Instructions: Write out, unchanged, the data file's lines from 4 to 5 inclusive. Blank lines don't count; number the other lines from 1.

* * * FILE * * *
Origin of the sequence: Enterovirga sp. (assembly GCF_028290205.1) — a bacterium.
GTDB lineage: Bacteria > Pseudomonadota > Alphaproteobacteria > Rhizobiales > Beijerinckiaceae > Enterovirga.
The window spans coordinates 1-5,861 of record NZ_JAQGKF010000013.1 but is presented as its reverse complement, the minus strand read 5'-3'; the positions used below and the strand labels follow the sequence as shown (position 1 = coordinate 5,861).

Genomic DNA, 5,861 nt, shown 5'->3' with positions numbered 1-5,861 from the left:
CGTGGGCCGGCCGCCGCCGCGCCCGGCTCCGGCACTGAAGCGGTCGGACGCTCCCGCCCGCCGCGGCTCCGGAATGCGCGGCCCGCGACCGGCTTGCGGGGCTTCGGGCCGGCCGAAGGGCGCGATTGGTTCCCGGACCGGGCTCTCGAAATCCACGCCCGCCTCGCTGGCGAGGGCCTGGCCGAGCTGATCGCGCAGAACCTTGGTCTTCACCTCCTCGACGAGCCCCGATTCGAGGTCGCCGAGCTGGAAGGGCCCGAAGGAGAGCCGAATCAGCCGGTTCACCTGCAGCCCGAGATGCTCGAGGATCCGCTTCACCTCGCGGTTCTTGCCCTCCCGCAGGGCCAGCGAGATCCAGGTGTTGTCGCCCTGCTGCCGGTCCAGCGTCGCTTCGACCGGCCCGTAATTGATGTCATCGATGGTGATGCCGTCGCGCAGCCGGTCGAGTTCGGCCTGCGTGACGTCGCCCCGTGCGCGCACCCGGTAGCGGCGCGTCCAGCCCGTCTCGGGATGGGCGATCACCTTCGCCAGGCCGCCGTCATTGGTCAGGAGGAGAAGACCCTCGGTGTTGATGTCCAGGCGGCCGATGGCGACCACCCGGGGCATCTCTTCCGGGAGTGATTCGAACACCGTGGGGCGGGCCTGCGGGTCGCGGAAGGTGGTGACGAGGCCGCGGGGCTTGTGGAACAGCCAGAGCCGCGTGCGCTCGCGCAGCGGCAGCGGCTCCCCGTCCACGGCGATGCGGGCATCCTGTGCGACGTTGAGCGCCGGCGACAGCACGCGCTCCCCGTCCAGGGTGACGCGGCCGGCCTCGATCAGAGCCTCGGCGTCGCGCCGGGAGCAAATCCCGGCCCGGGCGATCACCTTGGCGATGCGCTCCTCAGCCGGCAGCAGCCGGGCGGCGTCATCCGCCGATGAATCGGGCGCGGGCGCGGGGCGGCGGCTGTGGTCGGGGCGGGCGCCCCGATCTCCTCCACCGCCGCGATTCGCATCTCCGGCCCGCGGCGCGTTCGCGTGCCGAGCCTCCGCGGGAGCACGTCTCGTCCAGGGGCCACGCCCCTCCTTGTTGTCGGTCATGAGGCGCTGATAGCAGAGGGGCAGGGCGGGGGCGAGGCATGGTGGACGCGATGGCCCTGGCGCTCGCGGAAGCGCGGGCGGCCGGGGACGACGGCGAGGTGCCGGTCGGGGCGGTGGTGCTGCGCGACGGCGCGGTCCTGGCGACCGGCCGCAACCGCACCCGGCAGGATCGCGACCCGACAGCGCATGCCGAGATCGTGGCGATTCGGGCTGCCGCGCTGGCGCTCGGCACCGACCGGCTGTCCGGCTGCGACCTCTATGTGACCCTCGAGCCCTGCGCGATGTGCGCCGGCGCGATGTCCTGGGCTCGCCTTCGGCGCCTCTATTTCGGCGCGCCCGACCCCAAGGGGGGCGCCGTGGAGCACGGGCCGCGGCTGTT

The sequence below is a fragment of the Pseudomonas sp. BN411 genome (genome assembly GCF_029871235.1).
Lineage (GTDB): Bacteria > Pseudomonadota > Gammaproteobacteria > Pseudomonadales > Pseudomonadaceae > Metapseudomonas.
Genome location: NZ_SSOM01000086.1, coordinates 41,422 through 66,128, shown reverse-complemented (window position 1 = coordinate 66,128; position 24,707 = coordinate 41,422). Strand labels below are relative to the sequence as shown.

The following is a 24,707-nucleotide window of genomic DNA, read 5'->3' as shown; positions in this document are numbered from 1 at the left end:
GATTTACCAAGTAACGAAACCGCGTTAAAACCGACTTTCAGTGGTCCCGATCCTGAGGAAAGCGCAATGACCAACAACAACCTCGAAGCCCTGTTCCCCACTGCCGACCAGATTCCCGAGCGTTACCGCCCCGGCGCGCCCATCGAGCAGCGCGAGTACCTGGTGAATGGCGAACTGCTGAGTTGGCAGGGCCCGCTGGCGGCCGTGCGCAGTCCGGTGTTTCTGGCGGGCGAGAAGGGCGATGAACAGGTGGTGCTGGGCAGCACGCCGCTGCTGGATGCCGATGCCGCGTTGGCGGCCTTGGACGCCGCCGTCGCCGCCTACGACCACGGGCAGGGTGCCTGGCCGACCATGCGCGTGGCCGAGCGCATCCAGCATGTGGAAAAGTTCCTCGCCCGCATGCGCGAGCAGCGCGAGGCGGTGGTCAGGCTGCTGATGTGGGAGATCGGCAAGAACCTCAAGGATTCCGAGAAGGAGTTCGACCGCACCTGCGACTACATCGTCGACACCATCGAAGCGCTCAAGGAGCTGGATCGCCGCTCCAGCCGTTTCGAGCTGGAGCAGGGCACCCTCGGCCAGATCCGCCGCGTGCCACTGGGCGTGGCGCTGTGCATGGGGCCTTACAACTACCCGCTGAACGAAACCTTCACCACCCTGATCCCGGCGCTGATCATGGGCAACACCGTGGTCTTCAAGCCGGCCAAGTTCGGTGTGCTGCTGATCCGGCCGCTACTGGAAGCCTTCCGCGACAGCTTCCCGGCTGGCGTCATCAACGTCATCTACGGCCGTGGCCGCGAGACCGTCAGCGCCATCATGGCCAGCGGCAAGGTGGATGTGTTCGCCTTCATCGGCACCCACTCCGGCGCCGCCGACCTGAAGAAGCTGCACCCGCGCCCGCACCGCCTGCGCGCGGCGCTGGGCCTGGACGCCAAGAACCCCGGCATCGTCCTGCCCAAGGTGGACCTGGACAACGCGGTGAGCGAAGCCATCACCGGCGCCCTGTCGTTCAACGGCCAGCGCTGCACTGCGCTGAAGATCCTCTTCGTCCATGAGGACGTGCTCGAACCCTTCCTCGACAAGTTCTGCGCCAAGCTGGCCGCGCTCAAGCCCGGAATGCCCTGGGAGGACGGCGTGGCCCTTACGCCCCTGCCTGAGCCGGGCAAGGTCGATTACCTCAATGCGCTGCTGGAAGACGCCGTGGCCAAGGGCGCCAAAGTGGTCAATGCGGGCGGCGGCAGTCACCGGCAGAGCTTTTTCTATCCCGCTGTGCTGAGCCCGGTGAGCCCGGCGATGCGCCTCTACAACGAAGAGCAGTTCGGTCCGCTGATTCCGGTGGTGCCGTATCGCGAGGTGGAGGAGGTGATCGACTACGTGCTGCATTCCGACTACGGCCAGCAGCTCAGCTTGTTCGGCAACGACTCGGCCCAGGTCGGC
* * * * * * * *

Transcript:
Genomic DNA, 5,861 nt, shown 5'->3' with positions numbered 1-5,861 from the left:
CGTGGGCCGGCCGCCGCCGCGCCCGGCTCCGGCACTGAAGCGGTCGGACGCTCCCGCCCGCCGCGGCTCCGGAATGCGCGGCCCGCGACCGGCTTGCGGGGCTTCGGGCCGGCCGAAGGGCGCGATTGGTTCCCGGACCGGGCTCTCGAAATCCACGCCCGCCTCGCTGGCGAGGGCCTGGCCGAGCTGATCGCGCAGAACCTTGGTCTTCACCTCCTCGACGAGCCCCGATTCGAGGTCGCCGAGCTGGAAGGGCCCGAAGGAGAGCCGAATCAGCCGGTTCACCTGCAGCCCGAGATGCTCGAGGATCCGCTTCACCTCGCGGTTCTTGCCCTCCCGCAGGGCCAGCGAGATCCAGGTGTTGTCGCCCTGCTGCCGGTCCAGCGTCGCTTCGACCGGCCCGTAATTGATGTCATCGATGGTGATGCCGTCGCGCAGCCGGTCGAGTTCGGCCTGCGTGACGTCGCCCCGTGCGCGCACCCGGTAGCGGCGCGTCCAGCCCGTCTCGGGATGGGCGATCACCTTCGCCAGGCCGCCGTCATTGGTCAGGAGGAGAAGACCCTCGGTGTTGATGTCCAGGCGGCCGATGGCGACCACCCGGGGCATCTCTTCCGGGAGTGATTCGAACACCGTGGGGCGGGCCTGCGGGTCGCGGAAGGTGGTGACGAGGCCGCGGGGCTTGTGGAACAGCCAGAGCCGCGTGCGCTCGCGCAGCGGCAGCGGCTCCCCGTCCACGGCGATGCGGGCATCCTGTGCGACGTTGAGCGCCGGCGACAGCACGCGCTCCCCGTCCAGGGTGACGCGGCCGGCCTCGATCAGAGCCTCGGCGTCGCGCCGGGAGCAAATCCCGGCCCGGGCGATCACCTTGGCGATGCGCTCCTCAGCCGGCAGCAGCCGGGCGGCGTCATCCGCCGATGAATCGGGCGCGGGCGCGGGGCGGCGGCTGTGGTCGGGGCGGGCGCCCCGATCTCCTCCACCGCCGCGATTCGCATCTCCGGCCCGCGGCGCGTTCGCGTGCCGAGCCTCCGCGGGAGCACGTCTCGTCCAGGGGCCACGCCCCTCCTTGTTGTCGGTCATGAGGCGCTGATAGCAGAGGGGCAGGGCGGGGGCGAGGCATGGTGGACGCGATGGCCCTGGCGCTCGCGGAAGCGCGGGCGGCCGGGGACGACGGCGAGGTGCCGGTCGGGGCGGTGGTGCTGCGCGACGGCGCGGTCCTGGCGACCGGCCGCAACCGCACCCGGCAGGATCGCGACCCGACAGCGCATGCCGAGATCGTGGCGATTCGGGCTGCCGCGCTGGCGCTCGGCACCGACCGGCTGTCCGGCTGCGACCTCTATGTGACCCTCGAGCCCTGCGCGATGTGCGCCGGCGCGATGTCCTGGGCTCGCCTTCGGCGCCTCTATTTCGGCGCGCCCGACCCCAAGGGGGGCGCCGTGGAGCACGGGCCGCGGCTGTT